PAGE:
The western genre used to be extremely popular back in the golden age of Hollywood, but in recent years the western genre has mostly died off, as aside from a few honourable mentions such as: ‘True Grit,’ ‘The Sisters Brothers’ and ‘Django Unchained.’ The western genre as a whole has run mostly dry, until now that is. As iconic directors Joel Coen and Ethan Coen (The Big Lebowski, Fargo, No Country for Old Men) return to the silver screen for this brilliant western anthology.
Plot Summary: Consisting of six different stories of life and violence in the Old West, including the tales of a singing gunslinger, a bank robber, a travelling impresario, an elderly prospector, a wagon train and a perverse pair of bounty hunters.
This diverse set of stories and characters really keep the film engaging from start-to-finish, as the film constantly jumps between characters and locations all whilst ensuring that it keeps its decent pacing and usual Coen Brother’s dark sense of humour intact. Resulting in the film feeling extremely refreshing, as superhero blockbusters and jump-scare filled horrors have really taken over the film industry in recent years. So revisiting an old yet classic genre (especially with this modern spin) is truly a breath of fresh air. Especially with the Coen Brother’s brilliant direction.
The performances by every member of the enormous cast are pretty excellent all around. As Tim Blake Nelson, James Franco, Liam Neeson, Thomas Waits, Zoe Kazan, Jonjo O’Neill and Brendan Gleeson (just to name a few) are all brilliant when portraying their varied and interesting characters, with Tim Blake Nelson definitely being the clear stand-out for me with his extremely funny and charming portrayal of the title character: ‘Buster Scruggs.’
Throughout the runtime, the cinematography by Bruno Delbonnel is almost flawless, as the film utilizes a variety of beautiful shots which perfectly capture the visual appeal of classic westerns. The original score by Carter Burwell is also great, as the soundtrack uses slow guitar stings and an enormous list of classic country songs to build-up atmosphere, with the best of these definitely being: ‘When a Cowboy Trades His Spurs for Wings.’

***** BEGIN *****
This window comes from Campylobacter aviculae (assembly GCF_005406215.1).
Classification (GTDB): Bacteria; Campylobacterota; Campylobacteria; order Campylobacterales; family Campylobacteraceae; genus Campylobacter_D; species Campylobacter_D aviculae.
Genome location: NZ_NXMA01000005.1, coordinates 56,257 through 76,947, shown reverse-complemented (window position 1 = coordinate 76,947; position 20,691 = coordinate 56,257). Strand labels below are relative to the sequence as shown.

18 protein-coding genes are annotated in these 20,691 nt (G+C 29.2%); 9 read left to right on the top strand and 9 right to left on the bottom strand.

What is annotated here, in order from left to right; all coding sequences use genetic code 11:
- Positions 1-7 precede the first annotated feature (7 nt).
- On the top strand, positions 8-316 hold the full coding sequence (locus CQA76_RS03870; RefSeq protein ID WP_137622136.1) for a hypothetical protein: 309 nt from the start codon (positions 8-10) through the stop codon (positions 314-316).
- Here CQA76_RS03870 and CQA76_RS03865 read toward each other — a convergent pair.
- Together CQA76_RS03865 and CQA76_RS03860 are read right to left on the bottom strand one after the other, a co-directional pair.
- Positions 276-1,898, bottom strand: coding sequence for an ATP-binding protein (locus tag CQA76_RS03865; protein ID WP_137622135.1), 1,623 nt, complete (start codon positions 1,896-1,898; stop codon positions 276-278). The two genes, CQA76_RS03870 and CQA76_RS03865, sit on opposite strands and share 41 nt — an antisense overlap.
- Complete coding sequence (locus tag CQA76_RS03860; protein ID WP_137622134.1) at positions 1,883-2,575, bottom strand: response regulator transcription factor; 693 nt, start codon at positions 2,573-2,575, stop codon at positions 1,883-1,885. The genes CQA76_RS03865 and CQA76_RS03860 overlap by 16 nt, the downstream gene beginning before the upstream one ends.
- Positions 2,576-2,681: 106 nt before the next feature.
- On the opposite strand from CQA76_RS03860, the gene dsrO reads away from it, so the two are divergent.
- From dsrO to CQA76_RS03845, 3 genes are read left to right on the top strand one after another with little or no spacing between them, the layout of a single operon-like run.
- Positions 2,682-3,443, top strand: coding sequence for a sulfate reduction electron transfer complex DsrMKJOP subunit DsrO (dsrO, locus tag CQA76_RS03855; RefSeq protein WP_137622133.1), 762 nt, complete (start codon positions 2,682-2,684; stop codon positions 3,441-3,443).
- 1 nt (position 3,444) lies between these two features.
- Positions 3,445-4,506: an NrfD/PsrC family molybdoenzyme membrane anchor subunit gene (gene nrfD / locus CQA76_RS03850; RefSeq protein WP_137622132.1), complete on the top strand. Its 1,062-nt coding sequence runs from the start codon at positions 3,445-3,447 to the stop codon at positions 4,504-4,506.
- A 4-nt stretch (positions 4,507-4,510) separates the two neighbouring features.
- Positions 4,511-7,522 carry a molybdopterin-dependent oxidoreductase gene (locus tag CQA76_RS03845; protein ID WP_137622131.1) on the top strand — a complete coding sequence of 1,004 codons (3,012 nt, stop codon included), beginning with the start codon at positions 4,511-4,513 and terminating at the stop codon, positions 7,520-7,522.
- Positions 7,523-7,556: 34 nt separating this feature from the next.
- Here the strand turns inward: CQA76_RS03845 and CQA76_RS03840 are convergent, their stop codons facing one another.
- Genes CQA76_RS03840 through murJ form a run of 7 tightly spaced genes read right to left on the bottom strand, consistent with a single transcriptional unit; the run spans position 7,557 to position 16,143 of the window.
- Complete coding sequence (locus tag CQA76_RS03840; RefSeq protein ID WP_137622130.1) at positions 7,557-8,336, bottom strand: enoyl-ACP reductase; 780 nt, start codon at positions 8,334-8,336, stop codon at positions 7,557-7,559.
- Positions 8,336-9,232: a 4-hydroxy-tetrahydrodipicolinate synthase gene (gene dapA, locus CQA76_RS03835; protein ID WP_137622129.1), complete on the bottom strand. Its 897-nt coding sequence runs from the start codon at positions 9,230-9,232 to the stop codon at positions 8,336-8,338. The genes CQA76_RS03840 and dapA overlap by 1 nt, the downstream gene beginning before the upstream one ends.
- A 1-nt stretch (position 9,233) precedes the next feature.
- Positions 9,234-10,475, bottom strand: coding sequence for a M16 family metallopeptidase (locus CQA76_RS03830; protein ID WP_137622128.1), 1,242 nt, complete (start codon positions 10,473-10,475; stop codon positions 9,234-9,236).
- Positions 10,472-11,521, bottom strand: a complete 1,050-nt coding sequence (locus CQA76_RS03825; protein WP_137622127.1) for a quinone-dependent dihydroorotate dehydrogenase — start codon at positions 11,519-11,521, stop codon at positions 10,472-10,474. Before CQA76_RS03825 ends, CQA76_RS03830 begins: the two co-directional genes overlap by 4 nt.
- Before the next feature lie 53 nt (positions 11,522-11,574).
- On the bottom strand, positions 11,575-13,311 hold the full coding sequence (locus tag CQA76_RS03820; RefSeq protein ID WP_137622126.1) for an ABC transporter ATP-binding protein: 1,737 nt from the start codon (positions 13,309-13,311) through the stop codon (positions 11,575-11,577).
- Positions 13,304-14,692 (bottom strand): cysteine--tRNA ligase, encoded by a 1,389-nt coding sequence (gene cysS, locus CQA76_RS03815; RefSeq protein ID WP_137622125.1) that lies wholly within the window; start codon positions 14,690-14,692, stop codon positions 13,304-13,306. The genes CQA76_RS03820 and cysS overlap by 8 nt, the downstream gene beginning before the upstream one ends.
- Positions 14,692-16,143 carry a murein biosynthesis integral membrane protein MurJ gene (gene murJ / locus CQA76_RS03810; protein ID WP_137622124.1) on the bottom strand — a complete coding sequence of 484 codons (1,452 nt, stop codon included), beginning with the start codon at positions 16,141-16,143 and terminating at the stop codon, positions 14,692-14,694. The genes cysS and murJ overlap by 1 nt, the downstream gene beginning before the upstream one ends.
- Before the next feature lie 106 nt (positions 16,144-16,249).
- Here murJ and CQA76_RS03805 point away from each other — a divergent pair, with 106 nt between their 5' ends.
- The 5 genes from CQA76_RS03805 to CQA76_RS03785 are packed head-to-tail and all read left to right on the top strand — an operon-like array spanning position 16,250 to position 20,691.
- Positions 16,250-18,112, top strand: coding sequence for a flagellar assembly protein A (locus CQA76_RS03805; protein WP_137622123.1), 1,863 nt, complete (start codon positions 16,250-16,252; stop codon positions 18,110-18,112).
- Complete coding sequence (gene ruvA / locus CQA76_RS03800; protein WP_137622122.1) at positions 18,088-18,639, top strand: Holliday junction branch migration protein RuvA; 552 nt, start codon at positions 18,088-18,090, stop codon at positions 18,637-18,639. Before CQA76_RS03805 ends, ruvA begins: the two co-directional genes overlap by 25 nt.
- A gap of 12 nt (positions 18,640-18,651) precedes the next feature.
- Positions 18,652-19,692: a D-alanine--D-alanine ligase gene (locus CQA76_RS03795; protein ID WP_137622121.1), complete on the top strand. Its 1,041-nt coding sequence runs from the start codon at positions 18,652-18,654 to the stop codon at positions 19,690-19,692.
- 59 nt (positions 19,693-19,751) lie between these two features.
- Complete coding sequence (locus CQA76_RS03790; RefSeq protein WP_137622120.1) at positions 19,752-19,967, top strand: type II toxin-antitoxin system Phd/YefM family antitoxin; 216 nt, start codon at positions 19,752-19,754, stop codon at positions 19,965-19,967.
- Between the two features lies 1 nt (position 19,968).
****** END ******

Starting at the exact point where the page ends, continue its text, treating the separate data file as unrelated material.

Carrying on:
One aspect of the film I absolutely adore is the Coen’s usual style of writing, as every character throughout the film is given plenty of comedic moments and memorable lines, which really helped make many of the characters with slightly-less development more likeable. Another element that also really drew my attention during my first viewing was the incredible sets and costumes the film had on full-display, as considering the locations/costumes are some of the main factors of engaging the audience into the story and it’s time-period. It was clear they were pulling-out all the stops. As every location always felt very real and lived-in, with the character’s clothes being no different.
My personal favourite narrative of the six would most likely be the opening story, sharing the same name as the title of the film: ‘The Ballad of Buster Scruggs.’ This opening was just such as joy to watch, balancing dark humour with a classic western set-up brilliantly, in addition to the fantastic performance from Tim Blake Nelson as already mentioned. However, this is also where my biggest criticism of the film comes in, as although they definitely aren’t awful, the last two stories are easily the weakest of the film. As although we do get some great character moments and fun scenes within these stories, I couldn’t help but feel they simply weren’t as memorable or as charming as the others leading-up to them. Perhaps if these two stories we’re placed earlier in the film it wouldn’t be such an issue, but it simply leaves the viewer with a bad taste in their mouth afterwards.
‘The Ballad of Buster Scruggs’ proves once again that westerns are far from gone when it comes to film, as the Coen Brothers once again take the audience for a trip into the wild west with complete success. As this anthology is just as hilarious as it is visually impressive and well-acted, regardless of whether or not the stories are quite on the same level. Final Rating: low 8/10.